Musings from beyond the boundary – cricketing thoughts through the eyes of Trevor Auger, an Auckland Cricket Society and Supporters Club Member.
The weather may be wintery but there’s been plenty of cricket interest over the past few days to remind us that the new season is fast approaching.
First came the news that the contract negotiations for the men had been successfully concluded, with both David White and Heath Mills remarking on the constructive and collaborative course which the discussions had taken – a very positive outcome given the acrimony across the Tasman last year as Cricket Australia went through the same exercise.
Now the focus moves to the women’s contracts: in an era where income equality is in the spotlight daily, and with the profile of the White Ferns and of the women’s game in general growing almost exponentially, these will be intriguing conversations.
As had been signalled last year, one of the outcomes of the negotiation process is that the Plunket Shield is being shortened from ten rounds to eight, while the Ford Trophy expands to ten rounds, from eight. In a World Cup year the focus on the fifty-over format is understandable (although with the national side’s heavy schedule it is debatable whether the likely World Cup squad will see too much domestic limited over action), but any reduction in first class cricket is always disappointing. It seems an expanded New Zealand A schedule may help fill the gap.
All the same, eight rounds makes for a far more satisfactory Plunket Shield competition than the idea of halving the games to just a single series of five matches, as had been mooted at one stage.
A couple of days after this flurry of announcements came the naming of the Black Caps and New Zealand A teams shortly to tour the United Arab Emirates. Pity the travel agents and the team management having to look after the logistics of this exercise, with players coming and going almost non-stop as they interchange between teams and formats.
I hadn’t counted, but the ‘New Zealand Herald’ tells us that 33 players have been named across all the squads, quite remarkable for a country with just six Major Associations feeding into the national side.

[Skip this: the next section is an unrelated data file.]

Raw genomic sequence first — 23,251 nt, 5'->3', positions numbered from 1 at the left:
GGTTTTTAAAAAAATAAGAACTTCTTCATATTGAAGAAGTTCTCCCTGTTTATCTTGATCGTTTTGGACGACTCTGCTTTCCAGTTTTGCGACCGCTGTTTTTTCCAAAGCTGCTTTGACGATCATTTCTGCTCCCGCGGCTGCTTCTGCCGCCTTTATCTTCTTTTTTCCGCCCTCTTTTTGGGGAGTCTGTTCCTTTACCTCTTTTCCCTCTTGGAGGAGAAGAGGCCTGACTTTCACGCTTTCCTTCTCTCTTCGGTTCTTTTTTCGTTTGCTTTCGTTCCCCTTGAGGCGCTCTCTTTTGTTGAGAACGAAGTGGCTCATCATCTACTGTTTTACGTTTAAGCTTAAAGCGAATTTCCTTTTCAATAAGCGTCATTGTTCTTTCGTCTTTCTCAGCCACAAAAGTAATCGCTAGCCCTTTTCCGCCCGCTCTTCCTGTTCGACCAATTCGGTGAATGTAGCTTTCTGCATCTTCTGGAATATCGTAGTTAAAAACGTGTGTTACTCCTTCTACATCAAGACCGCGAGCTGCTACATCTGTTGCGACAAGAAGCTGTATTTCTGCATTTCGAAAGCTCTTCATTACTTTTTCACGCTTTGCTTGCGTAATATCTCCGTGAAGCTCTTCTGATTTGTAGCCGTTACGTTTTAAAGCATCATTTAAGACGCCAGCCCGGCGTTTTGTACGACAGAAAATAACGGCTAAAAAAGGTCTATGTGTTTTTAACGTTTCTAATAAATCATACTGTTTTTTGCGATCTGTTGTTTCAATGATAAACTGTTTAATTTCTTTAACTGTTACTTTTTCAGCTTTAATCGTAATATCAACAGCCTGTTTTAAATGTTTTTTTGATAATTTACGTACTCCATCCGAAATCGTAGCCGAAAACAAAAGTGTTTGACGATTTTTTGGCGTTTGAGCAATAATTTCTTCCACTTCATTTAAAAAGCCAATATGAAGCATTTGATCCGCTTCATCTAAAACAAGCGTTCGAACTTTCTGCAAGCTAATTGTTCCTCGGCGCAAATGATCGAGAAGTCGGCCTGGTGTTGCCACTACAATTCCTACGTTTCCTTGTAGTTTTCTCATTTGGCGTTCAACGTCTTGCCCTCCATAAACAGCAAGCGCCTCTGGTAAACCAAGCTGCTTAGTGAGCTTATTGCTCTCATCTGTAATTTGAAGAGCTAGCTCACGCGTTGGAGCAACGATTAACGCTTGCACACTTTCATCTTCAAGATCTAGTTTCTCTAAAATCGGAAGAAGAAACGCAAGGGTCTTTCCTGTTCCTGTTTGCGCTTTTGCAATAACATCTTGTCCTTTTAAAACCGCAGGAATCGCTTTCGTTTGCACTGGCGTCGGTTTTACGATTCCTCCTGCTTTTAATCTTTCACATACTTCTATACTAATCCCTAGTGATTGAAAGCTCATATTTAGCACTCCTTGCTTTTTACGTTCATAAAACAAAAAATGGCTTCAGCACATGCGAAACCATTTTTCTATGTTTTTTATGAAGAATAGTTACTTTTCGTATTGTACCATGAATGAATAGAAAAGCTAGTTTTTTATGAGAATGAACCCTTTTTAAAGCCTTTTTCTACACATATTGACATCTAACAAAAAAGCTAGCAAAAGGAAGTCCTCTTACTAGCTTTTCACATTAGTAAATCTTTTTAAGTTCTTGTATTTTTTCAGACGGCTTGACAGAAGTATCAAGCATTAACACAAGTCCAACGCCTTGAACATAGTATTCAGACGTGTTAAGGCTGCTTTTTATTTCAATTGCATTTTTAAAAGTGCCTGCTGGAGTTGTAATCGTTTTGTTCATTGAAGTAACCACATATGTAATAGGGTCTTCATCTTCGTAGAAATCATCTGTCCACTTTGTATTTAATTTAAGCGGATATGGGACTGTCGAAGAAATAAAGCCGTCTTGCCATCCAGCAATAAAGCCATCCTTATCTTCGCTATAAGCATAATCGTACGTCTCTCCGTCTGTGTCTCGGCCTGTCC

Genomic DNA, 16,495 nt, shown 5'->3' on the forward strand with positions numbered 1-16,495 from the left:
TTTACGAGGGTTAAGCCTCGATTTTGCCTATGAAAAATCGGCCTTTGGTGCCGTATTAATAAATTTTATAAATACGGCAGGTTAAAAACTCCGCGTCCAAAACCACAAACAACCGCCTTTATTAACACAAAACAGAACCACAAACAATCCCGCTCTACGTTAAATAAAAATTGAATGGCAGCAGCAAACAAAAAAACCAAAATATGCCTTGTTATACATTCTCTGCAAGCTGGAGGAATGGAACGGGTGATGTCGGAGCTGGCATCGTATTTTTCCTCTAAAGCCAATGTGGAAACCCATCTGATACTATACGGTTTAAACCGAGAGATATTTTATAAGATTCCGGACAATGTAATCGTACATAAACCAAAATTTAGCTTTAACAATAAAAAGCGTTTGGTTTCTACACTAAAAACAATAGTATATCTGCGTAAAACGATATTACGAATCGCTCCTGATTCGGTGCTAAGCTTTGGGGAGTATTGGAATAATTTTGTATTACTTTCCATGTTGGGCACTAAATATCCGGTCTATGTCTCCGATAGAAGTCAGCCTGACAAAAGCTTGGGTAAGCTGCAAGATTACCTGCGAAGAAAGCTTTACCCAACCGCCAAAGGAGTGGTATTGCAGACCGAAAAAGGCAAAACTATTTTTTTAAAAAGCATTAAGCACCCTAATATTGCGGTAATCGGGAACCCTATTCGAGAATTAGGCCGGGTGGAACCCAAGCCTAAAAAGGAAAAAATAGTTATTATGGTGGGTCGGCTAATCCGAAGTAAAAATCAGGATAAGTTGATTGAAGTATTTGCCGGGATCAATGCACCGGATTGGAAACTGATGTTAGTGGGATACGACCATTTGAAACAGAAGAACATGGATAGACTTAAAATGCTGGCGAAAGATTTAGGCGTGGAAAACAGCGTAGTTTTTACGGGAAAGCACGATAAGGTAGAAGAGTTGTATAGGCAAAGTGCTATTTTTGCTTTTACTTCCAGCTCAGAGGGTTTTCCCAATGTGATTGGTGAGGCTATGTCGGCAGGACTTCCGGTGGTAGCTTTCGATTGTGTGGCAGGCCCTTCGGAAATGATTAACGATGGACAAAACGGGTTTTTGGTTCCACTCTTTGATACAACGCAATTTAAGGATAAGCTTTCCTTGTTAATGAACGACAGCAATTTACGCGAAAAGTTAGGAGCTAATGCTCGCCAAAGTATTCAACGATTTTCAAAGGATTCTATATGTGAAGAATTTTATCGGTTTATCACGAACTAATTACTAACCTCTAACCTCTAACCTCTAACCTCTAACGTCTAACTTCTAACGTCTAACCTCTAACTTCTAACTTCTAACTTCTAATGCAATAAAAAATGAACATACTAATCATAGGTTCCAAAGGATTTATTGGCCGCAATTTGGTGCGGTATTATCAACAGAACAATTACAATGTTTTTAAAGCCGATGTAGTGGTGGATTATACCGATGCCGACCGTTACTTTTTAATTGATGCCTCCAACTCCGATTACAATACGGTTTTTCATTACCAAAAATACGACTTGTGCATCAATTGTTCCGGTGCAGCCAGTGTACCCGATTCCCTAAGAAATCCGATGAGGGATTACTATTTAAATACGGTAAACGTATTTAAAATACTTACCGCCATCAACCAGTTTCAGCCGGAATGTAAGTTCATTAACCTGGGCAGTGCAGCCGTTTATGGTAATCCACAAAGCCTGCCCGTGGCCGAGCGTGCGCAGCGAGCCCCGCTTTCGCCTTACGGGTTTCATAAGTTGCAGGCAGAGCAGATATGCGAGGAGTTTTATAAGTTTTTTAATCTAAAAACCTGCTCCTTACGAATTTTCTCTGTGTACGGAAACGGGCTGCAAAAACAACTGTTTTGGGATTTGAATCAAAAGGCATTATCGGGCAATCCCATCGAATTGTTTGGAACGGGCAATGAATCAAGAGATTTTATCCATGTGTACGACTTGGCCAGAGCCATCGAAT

For all that there are no real surprises. Ajaz Patel deserves his chance through sheer weight of wickets and a temperament tested across all formats. Blair Tickner steps up to the New Zealand A side after an outstanding summer for the Stags in the shorter forms – we saw how dangerous his bowling was when Central Districts put paid to the Aces chances in the Burger King Super Smash on a damp Eden Park evening last summer.
He is another to add to the production line for seam bowlers which Central Districts seems to have cobbled together – Adam Milne and Seth Rance also made one or other of the touring squads, while this time round Ben Wheeler and Doug Bracewell missed the cut. They had played for the Black Caps last summer.
Meanwhile there has been plenty happening on the field as well, particularly for the New Zealanders in action in England.
Top of the headlines for the week is Auckland’s own Martin Guptill, who played an astonishing innings of 102 for Worcestershire to guide them to a nine wicket T20 win over Northamptonshire. Guptill reached three figures in just 35 balls, the equal fourth fastest T20 hundred, and he was out to the first ball of the innings’ 11th over, concluding an opening partnership of 162. Worcestershire chased down Northamptonshire’s 187/9 in 13.1 overs, with Guptill the only casualty.